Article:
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Shortage of yellow fever vaccine threatens to dent trade with Africa

The vaccine mandatory for travel to African and South American countries considered endemic regions for the disease

Sushmi Dey  |  New Delhi 

Even as India Inc is hardselling its growth story in and all eyes are on the magic figure of $100 billion between the two by 2015, a shortage of might play a spoilsport.

In fact, many travellers, mostly on their business tours, have been forced to cancel trips to as vaccines have run out of stock. The is mandatory for travel to African and South American countries considered endemic regions for the disease. is a viral, haemorrhagic fever spread by mosquitoes.


According to official sources, the vaccine, manufactured domestically only by one Central government-run institute, is out of stock for the last two-three months. However, the shortage has been there for almost a year, with very few dosages available in retail. While the shortage was  primarily caused because government-run Central Research Institute (CRI) in Kasauli stopped manufacturing the a year ago, the problem grew severe with import procurement also facing procedural delays, an official, in know of developments, told Business Standard.

“The government used to procure through import. But because of some long pending issues in purchase, procedure and payment, the supplies are hampered and that is the main reason for this dire shortage,” the official said.

Industry officials said if the shortage continues, it would certainly hamper business activities in a big way. The Federation of Indian Chambers of Commerce and Industry plans to lead a delegation to at least eight countries in during the current financial year —including Liberia, Mozambique, Mauritius, Rwanda, Malawi, Ghana and Zambia. Apart from this, Ficci is in touch with 19 other nations to become participants in its showcase programme Namaskar set to take place in Zambia later this year. The between India and currently accounts for around $70 billion, but the Indian industry is eyeing a major ramp up of operations in the region. In such a scenario, the shortage of the might play a spoilsport.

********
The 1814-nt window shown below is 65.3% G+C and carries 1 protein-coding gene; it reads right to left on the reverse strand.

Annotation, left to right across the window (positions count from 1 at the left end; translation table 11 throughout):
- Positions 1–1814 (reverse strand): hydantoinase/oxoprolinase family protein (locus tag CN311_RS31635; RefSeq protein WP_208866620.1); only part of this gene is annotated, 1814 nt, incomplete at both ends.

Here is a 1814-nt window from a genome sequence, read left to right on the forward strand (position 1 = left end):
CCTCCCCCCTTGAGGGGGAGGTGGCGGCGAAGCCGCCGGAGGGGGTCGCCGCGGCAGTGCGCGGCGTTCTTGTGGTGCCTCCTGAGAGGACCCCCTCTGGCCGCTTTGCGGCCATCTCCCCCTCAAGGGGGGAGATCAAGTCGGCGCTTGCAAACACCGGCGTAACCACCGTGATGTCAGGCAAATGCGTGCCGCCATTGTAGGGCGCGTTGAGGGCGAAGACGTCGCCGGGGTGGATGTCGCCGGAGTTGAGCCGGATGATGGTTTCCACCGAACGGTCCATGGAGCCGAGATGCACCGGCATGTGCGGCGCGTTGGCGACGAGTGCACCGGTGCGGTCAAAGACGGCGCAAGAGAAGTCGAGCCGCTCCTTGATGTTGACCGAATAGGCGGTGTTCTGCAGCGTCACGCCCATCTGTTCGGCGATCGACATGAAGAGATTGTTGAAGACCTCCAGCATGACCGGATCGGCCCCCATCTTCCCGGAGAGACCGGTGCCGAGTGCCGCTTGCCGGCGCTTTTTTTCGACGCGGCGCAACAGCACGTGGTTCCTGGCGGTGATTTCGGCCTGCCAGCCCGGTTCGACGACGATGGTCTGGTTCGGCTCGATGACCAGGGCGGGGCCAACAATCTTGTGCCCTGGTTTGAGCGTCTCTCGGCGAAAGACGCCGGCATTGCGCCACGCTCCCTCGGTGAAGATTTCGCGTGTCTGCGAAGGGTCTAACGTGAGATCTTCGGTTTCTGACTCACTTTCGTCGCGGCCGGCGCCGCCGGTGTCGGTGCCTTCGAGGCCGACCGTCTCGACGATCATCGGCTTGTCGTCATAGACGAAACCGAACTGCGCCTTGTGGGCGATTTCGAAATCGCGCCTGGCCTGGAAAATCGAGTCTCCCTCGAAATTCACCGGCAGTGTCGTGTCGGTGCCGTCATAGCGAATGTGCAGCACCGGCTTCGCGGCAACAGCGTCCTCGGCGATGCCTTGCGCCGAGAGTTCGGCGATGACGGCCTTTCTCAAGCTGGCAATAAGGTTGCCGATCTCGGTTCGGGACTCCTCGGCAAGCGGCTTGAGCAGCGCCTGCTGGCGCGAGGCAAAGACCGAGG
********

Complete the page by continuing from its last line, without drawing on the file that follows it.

According to a top CRI official, while the demand for the is increasing constantly, the government does not have proper infrastructure and required funds to cater to the need. The institute used to manufacture a maximum of 4 million dosages till a year ago, when it stopped production. “The total requirement then was for 10.5 million, so the rest of the need was met through imports. However, the problem has grown because of issues in import,” the CRI official said. The institute stopped manufacturing after two of its machines used for the purpose broke down. “An important part known as a freezer drier, used to dry the liquid form of the vaccine, has been out of order. Since it is an imported machine, it is an expensive affair to repair the machine,” the official said.

Though the sale of the is allowed through retail, a person travelling to or South American countries is required to get a certification from authorised or designated centres, which are in a few metropolitan cities. “With these designated centres running short of supplies, those who have to travel to these destinations are forced to cancel their trips,” said Suresh Gupta, General Secretary, All India Organisation of Chemists and Druggists. Gupta, who is a wholesaler of medicines, has been contacted by various people in the past two months for the However, he added, the is now in huge shortage even in retail. Besides, the cost of the in the private sector is between Rs 2,500- Rs 3,000, against Rs 150 at a government centre.  

To address the issue, the government has recently started procuring from Sanofi Pasteur, the division of Sanofi. The company, which imports the from France and sells it in India under its brand Stamaril, says it is suddenly faced with an unanticipated demand for the medicine.

“Given the current shortage of brands at authorised government vaccination centres across the country, we are faced with an increased and unanticipated demand for Stamaril. To help meet the nation’s urgent requirement, we have immediately sourced and imported quantities of Stamaril. A major part of the first shipment that arrived, has already been provided to government institutions,” a Sanofi spokesperson said. She added the company is expecting further shipments and is working towards ensuring that the is made available in required quantities as soon as possible.

First Published: Thu, July 04 2013. 00:33 IST
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